Viral Meningitis in Children
Medically reviewed by Drugs.com. Last updated on Aug 31, 2022.
What is viral meningitis?
Viral meningitis, also called aseptic meningitis, is inflammation of the lining that surrounds your child's brain and spinal cord. The infection can be life-threatening.
What increases my child's risk for viral meningitis?
Viral meningitis is caused by viruses found in saliva, blood, nose drainage, and bowel movements. The virus is spread from an infected person to another through coughing, kissing, or sharing food or drinks. Your child may also get a type of viral meningitis if he or she is bitten by a mosquito that carries the West Nile virus.
What are the signs and symptoms of viral meningitis?
Any of the following may develop within a few hours to a few days:
- A high fever, stiff neck, and a severe headache
- Neck pain or the chills
- Nausea or vomiting
- Red or purple rash
- Eye pain when your child looks into bright lights
- Sleepiness or confusion
How is viral meningitis diagnosed?
- Blood tests may be used to find the virus that may be causing your child's symptoms.
- CT or MRI pictures may be used to check for signs of infection. Your child may be given contrast liquid to help the pictures show up better. Tell the healthcare provider if your child has ever had an allergic reaction to contrast liquid. Do not let your child enter the MRI room with anything metal. Metal can cause serious damage. Tell the healthcare provider if your child has any metal in or on his or her body.
- A lumbar puncture, or spinal tap, is a procedure to take a sample of fluid from your child's spinal cord. A small needle is placed into your child's lower back. Fluid will be removed from around your child's spinal cord to be tested for the virus that causes meningitis.
- Throat and bowel movement cultures may be used to learn what virus is causing your child's symptoms.
How is viral meningitis treated?
Your child may need medicine to reduce a fever, or to control or prevent seizures. Antibiotics will not be given. Antibiotics do not treat viral infections.
The following list of medications are in some way related to or used in the treatment of this condition.
How can I manage my child's symptoms?
- Help your child rest as much as possible. A dark, quiet room may help if he or she has headaches. Talk to your child's healthcare provider about when your child can return to school or daycare.
- Give your child liquids as directed. Your child may need extra liquids to help prevent dehydration. Ask how much liquid to give your child each day and which liquids are best for him or her.
How can I help my child prevent the spread of viral meningitis?
- Have your child wash his or her hands often. He or she should wash after using the bathroom and before preparing or eating food. Have your child use soap and water. Show him or her how to rub soapy hands together, lacing the fingers. Wash the front and back of the hands, and in between the fingers. The fingers of one hand can scrub under the fingernails of the other hand. Teach your child to wash for at least 20 seconds. Use a timer, or sing a song that is at least 20 seconds. An example is the happy birthday song 2 times. Have your child rinse with warm, running water for several seconds. Then dry with a clean towel or paper towel. Your older child can use hand sanitizer that contains alcohol if soap and water are not available.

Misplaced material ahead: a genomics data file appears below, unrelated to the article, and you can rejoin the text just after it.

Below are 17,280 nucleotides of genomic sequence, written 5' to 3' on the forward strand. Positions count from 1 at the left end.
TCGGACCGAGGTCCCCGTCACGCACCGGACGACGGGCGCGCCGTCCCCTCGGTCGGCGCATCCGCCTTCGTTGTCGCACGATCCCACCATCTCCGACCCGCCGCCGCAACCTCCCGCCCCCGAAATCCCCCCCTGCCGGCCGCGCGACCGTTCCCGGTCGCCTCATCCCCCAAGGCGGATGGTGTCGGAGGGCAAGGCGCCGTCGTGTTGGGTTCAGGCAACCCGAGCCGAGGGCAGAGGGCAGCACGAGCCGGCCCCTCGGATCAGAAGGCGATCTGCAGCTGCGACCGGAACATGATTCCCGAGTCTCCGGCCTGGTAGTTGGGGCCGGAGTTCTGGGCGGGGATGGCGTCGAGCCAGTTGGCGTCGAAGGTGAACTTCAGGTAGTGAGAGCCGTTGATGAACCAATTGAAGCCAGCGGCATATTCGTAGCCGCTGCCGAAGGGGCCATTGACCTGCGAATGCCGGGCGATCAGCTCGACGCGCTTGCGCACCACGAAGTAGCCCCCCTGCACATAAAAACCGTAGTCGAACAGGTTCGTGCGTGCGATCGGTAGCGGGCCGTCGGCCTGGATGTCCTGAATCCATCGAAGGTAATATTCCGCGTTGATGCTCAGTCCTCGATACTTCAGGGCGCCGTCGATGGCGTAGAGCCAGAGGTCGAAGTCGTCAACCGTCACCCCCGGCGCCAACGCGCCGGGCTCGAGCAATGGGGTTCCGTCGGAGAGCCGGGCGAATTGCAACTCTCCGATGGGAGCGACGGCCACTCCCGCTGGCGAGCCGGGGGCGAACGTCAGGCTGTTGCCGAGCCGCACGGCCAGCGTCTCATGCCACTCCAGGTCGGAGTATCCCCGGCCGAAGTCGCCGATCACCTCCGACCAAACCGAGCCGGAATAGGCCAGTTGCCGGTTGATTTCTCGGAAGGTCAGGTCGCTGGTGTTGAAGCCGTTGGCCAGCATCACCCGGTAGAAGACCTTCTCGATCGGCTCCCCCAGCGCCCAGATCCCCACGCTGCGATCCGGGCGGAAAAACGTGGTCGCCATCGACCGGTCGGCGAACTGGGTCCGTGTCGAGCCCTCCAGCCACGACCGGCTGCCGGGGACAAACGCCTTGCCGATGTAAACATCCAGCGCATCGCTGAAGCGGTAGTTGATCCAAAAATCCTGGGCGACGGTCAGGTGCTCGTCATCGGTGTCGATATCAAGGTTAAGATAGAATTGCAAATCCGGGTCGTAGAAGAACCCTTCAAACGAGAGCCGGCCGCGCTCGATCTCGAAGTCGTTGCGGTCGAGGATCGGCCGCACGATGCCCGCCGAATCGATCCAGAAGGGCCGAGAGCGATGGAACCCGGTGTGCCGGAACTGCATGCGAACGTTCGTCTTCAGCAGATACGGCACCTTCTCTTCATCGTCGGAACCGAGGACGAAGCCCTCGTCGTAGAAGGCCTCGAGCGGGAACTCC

- Remind your child to cover a sneeze or cough. Show your child how to use a tissue to cover his or her mouth and nose. Have your child throw the tissue away in a trash can right away. Then your child should wash his or her hands well or use a hand sanitizer. Show your child how to use the bend of his or her arm if a tissue is not available.
- Do not let your child share items with others. Examples include toys, food, and drinks.
- Keep your child away from others. He or she should not return to school or daycare until healthcare providers say it is okay. Have your child avoid crowds as much as possible.
- Ask about vaccines your child needs. Vaccines help protect your child and others around him or her from diseases caused by infection. Have your child get a yearly flu vaccine as soon as recommended, usually in September or October. Your child's healthcare provider can tell you other vaccines your child should get, and when to get them.
Call your local emergency number (911 in the US) if:
- Your child is hard to wake.
- Your child has a seizure.
When should I seek immediate care?
- Your child has a headache and stiff neck.
- Your child is confused.
- Your child has a red or purple rash.
When should I call my child's doctor?
- Your child has a fever.
- Your child is more fussy or sleepy than usual.
- You think someone in your family has viral meningitis.
- You have questions or concerns about your child's condition or care.
Care AgreementYou have the right to help plan your child's care. Learn about your child's health condition and how it may be treated. Discuss treatment options with your child's healthcare providers to decide what care you want for your child. The above information is an educational aid only. It is not intended as medical advice for individual conditions or treatments. Talk to your doctor, nurse or pharmacist before following any medical regimen to see if it is safe and effective for you.
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